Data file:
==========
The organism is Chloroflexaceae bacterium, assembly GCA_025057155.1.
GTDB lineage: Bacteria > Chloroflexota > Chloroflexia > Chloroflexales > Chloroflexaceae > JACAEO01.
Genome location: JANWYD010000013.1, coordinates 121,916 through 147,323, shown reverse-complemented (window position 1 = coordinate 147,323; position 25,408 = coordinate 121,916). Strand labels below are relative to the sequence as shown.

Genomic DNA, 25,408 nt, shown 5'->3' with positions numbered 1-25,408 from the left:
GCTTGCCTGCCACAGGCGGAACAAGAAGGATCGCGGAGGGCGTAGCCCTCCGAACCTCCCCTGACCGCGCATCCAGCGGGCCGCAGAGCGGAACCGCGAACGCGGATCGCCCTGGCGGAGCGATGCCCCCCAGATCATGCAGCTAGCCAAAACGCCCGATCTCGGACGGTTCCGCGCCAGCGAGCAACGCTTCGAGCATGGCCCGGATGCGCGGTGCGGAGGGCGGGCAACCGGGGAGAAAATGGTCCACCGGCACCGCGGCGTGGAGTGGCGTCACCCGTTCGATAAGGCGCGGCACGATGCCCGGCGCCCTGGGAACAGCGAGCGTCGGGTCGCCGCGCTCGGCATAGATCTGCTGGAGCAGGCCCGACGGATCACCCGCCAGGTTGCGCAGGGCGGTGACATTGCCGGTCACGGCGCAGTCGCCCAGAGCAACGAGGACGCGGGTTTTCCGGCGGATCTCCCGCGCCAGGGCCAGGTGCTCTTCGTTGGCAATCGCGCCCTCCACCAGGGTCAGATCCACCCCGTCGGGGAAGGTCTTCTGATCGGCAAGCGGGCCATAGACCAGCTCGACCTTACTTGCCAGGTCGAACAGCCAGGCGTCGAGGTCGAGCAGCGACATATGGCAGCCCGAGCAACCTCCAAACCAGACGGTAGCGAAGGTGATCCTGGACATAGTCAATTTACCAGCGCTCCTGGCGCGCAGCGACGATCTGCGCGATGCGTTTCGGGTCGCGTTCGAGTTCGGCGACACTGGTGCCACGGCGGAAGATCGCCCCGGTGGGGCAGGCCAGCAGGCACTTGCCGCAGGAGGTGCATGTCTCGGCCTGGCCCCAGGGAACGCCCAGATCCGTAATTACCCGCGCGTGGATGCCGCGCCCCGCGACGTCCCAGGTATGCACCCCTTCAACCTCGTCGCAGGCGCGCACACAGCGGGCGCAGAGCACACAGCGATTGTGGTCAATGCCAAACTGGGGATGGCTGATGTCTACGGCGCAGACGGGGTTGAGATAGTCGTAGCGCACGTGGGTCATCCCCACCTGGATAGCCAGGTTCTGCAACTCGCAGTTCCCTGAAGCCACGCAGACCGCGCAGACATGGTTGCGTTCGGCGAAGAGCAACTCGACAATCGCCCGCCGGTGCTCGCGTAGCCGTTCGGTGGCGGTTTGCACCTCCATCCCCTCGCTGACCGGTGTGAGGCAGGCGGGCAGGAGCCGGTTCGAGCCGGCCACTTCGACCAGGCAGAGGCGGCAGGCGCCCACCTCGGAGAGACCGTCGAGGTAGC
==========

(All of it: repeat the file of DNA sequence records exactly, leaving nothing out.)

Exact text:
The organism is Chloroflexaceae bacterium, assembly GCA_025057155.1.
GTDB lineage: Bacteria > Chloroflexota > Chloroflexia > Chloroflexales > Chloroflexaceae > JACAEO01.
Genome location: JANWYD010000013.1, coordinates 121,916 through 147,323, shown reverse-complemented (window position 1 = coordinate 147,323; position 25,408 = coordinate 121,916). Strand labels below are relative to the sequence as shown.

Genomic DNA, 25,408 nt, shown 5'->3' with positions numbered 1-25,408 from the left:
GCTTGCCTGCCACAGGCGGAACAAGAAGGATCGCGGAGGGCGTAGCCCTCCGAACCTCCCCTGACCGCGCATCCAGCGGGCCGCAGAGCGGAACCGCGAACGCGGATCGCCCTGGCGGAGCGATGCCCCCCAGATCATGCAGCTAGCCAAAACGCCCGATCTCGGACGGTTCCGCGCCAGCGAGCAACGCTTCGAGCATGGCCCGGATGCGCGGTGCGGAGGGCGGGCAACCGGGGAGAAAATGGTCCACCGGCACCGCGGCGTGGAGTGGCGTCACCCGTTCGATAAGGCGCGGCACGATGCCCGGCGCCCTGGGAACAGCGAGCGTCGGGTCGCCGCGCTCGGCATAGATCTGCTGGAGCAGGCCCGACGGATCACCCGCCAGGTTGCGCAGGGCGGTGACATTGCCGGTCACGGCGCAGTCGCCCAGAGCAACGAGGACGCGGGTTTTCCGGCGGATCTCCCGCGCCAGGGCCAGGTGCTCTTCGTTGGCAATCGCGCCCTCCACCAGGGTCAGATCCACCCCGTCGGGGAAGGTCTTCTGATCGGCAAGCGGGCCATAGACCAGCTCGACCTTACTTGCCAGGTCGAACAGCCAGGCGTCGAGGTCGAGCAGCGACATATGGCAGCCCGAGCAACCTCCAAACCAGACGGTAGCGAAGGTGATCCTGGACATAGTCAATTTACCAGCGCTCCTGGCGCGCAGCGACGATCTGCGCGATGCGTTTCGGGTCGCGTTCGAGTTCGGCGACACTGGTGCCACGGCGGAAGATCGCCCCGGTGGGGCAGGCCAGCAGGCACTTGCCGCAGGAGGTGCATGTCTCGGCCTGGCCCCAGGGAACGCCCAGATCCGTAATTACCCGCGCGTGGATGCCGCGCCCCGCGACGTCCCAGGTATGCACCCCTTCAACCTCGTCGCAGGCGCGCACACAGCGGGCGCAGAGCACACAGCGATTGTGGTCAATGCCAAACTGGGGATGGCTGATGTCTACGGCGCAGACGGGGTTGAGATAGTCGTAGCGCACGTGGGTCATCCCCACCTGGATAGCCAGGTTCTGCAACTCGCAGTTCCCTGAAGCCACGCAGACCGCGCAGACATGGTTGCGTTCGGCGAAGAGCAACTCGACAATCGCCCGCCGGTGCTCGCGTAGCCGTTCGGTGGCGGTTTGCACCTCCATCCCCTCGCTGACCGGTGTGAGGCAGGCGGGCAGGAGCCGGTTCGAGCCGGCCACTTCGACCAGGCAGAGGCGGCAGGCGCCCACCTCGGAGAGACCGTCGAGGTAGC